The introduction of novel agents has changed the therapeutic landscape in the treatment of plasma cell dyscrasias including AL amyloidosis.1 However, early death remains a major barrier in this disease. The most critical prognostic marker with respect to survival from diagnosis is the extent of cardiac involvement. Cardiac biomarkers are important predictors of outcome in amyloidosis, serving as the basis for the now widely accepted Mayo Clinic cardiac staging system.2 When this system was first reported in 2004, a time when the majority of stage III patients were treated with melphalan and prednisone, such patients had a median survival of 3.4 months and 1-year survival rate of 20%. More recent retrospective data indicate that the prognosis of this group of patients remains very poor. A large retrospective European survey reported a 7.1-month median survival5 with less than 30% of patients surviving beyond 3 years. Mayo stage III patients account for the majority of subjects with AL amyloidosis who succumb to an early death, contributing to the poor overall survival observed in previously published retrospective and prospective studies in this disease.20 It has been proposed that a rapid response is integral to overcoming the early deaths seen in this disease and improve outcomes in patients with advanced cardiac involvement. This principle guided the development of VCD as an ideal regimen for use in the upfront setting.
Previous data suggest that bortezomib could lead to prompt and profound responses in both myeloma1917 and amyloidosis.136 In a recent prospective study in relapsed AL amyloidosis using a weekly or twice-weekly schedule the median time to first response was only 1.2 months. A subsequent analysis of the phase I cohort which examined patients with advanced cardiac disease based on echocardiographic criteria and BNP showed no unexpected toxicity.11 However, AL amyloidosis patients with relapsed disease are already deemed “survivors”; that is, those who are well enough to have survived therapy. Hence, one should not extrapolate outcomes with a given regimen in such patients to those treated in the upfront setting. Due to advanced organ failure newly diagnosed patients have an extremely high likelihood of dying before maximal response is achieved, thus failing to benefit from a clonal response.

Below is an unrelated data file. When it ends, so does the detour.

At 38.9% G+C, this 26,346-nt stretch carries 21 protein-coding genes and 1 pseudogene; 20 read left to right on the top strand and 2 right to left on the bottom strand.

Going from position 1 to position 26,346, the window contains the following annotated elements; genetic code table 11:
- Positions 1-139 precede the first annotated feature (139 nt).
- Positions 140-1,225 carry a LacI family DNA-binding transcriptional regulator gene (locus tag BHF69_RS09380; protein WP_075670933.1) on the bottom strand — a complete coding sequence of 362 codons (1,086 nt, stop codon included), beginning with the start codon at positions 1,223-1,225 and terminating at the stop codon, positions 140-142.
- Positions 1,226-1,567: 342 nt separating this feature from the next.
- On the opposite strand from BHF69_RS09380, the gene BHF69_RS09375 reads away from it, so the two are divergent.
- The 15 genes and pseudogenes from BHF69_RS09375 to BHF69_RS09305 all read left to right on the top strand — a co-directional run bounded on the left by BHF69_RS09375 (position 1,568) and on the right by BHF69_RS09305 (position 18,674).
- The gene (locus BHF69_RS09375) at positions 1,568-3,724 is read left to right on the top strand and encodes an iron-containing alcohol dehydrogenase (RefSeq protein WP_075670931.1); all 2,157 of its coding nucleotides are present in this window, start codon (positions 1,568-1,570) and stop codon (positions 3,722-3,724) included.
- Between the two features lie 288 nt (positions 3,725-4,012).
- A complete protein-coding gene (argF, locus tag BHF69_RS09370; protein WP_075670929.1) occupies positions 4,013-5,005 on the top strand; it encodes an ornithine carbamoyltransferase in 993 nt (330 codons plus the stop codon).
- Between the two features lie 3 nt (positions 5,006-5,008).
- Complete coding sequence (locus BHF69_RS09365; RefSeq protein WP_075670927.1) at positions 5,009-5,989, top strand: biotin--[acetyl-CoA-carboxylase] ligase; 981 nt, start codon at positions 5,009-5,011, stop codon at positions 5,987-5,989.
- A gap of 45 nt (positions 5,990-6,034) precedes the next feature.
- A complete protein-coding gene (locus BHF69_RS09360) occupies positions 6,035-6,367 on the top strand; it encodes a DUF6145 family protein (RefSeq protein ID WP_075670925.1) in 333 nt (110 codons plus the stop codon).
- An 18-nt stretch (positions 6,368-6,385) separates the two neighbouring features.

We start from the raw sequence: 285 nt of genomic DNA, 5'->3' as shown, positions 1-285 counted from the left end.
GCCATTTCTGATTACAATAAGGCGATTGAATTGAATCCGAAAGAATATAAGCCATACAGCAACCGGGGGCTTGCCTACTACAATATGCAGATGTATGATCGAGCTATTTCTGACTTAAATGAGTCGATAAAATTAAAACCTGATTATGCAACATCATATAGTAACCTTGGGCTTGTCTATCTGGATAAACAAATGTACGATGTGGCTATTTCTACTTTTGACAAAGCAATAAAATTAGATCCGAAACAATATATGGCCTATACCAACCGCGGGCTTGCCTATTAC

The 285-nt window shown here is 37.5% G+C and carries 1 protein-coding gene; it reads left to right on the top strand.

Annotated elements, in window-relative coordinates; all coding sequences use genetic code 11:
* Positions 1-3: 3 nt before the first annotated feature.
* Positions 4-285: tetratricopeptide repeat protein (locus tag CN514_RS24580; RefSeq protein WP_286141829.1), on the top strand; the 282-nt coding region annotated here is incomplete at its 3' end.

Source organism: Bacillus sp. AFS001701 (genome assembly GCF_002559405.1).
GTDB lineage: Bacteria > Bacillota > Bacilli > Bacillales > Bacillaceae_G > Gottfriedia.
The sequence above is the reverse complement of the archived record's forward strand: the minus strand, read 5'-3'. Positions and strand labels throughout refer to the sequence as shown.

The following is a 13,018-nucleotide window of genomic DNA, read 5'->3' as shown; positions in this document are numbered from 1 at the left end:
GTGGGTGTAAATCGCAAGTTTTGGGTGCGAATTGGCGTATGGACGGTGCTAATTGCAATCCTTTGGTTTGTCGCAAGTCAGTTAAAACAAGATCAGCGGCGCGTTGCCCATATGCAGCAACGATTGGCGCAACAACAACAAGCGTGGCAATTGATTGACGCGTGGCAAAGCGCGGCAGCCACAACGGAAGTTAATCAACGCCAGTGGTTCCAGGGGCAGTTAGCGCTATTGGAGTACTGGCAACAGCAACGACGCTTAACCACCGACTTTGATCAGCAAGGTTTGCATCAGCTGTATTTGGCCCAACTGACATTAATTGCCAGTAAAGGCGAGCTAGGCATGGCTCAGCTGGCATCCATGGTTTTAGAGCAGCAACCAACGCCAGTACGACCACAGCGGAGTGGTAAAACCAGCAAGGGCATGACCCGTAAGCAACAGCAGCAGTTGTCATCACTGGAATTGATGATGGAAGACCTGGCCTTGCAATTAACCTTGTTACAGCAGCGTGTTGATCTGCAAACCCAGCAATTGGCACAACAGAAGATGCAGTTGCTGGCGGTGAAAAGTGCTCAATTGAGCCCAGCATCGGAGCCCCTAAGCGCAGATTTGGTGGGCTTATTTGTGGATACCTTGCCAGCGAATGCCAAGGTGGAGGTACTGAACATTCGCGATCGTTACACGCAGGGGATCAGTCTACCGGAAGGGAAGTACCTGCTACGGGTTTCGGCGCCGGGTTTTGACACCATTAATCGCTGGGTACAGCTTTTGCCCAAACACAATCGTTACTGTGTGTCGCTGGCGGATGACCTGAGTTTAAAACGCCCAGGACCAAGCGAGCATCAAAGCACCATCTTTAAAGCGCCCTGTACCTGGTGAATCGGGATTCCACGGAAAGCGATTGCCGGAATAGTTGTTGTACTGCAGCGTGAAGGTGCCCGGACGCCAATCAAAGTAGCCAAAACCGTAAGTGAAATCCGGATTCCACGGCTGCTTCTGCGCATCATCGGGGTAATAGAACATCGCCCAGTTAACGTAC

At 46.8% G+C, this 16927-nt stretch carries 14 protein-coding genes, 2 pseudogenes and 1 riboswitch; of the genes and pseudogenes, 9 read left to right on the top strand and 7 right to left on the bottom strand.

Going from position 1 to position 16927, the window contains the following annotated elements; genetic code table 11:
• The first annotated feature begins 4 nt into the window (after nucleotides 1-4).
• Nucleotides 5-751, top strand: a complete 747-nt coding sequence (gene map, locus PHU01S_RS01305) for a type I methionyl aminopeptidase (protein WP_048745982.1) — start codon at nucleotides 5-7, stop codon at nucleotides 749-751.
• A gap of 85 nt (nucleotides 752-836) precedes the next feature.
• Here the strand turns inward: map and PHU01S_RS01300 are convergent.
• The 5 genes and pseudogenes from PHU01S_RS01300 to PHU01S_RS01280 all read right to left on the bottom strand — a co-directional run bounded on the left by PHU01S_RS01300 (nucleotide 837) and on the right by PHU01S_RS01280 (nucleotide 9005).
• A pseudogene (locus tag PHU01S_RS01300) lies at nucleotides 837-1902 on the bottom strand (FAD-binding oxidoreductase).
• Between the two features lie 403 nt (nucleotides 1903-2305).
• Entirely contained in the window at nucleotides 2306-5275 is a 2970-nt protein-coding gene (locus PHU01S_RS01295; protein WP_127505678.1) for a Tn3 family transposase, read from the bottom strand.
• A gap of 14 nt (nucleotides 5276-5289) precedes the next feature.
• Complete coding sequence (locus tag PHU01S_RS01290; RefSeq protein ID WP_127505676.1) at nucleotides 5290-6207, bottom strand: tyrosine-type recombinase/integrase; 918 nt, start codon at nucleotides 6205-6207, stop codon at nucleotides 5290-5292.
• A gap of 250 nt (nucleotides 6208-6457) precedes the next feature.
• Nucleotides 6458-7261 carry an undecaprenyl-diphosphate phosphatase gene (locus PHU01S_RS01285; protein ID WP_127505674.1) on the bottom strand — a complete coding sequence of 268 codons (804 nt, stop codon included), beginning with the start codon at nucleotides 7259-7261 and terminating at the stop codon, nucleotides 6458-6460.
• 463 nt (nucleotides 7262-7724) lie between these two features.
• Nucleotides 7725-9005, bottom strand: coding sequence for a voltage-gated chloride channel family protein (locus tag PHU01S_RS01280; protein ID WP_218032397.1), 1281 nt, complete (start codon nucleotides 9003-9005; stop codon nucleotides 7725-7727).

The addition of bortezomib to the traditional alkylator and steroid backbone further improves response rates. A prospective phase II study of 26 patients with AL amyloidosis showed that a combination of melphalan, dexamethasone and bortezomib produced a hematologic response in 83% of patients, with 45% achieving a complete response.10 Oral cyclophosphamide has the advantage of being easier to dose in patients with renal insufficiency, a common occurrence in patients with stage III disease due to renal amyloidosis or reduced renal perfusion. A recent randomized phase II study testing four different regimens in myeloma showed that such a combination was very promising in terms of response.19 In AL amyloidosis, two small series examining VCD have been reported, with descriptions of unprecedented deep and rapid hematologic responses, especially when the regimen was given in the upfront setting.1312
The present study examines the use of VCD in a multicenter setting. It represents the largest cohort of Mayo stage III patients treated with this regimen to date. The 1-year overall survival of 57% compares favorably with previously published data drawn from specific studies of stage III patients treated in the upfront setting, a time when most of the mortality associated with the burden of disease is most likely to manifest (Table 4). This is particularly true if one compares outcomes to those of the recently published retrospective European survey5 or two recently published studies based on similar regimens examining an immunomodulatory drug-based combination with an alkylator and steroid backbone. The 1-year survival rate for stage III patients in these series was only 25%.2221 This difference in survival may be due to deeper response rates with the bortezomib-containing regimen with faster time to first response. In this series, there appeared to be no difference between patients treated once weekly or bi-weekly with bortezomib. A recent larger analysis from the London group, not limited to Mayo stage III patients, suggested otherwise25 and these data need to be interpreted with caution. It is important to note that no prospective phase III study has compared such regimens in the era of the novel agent.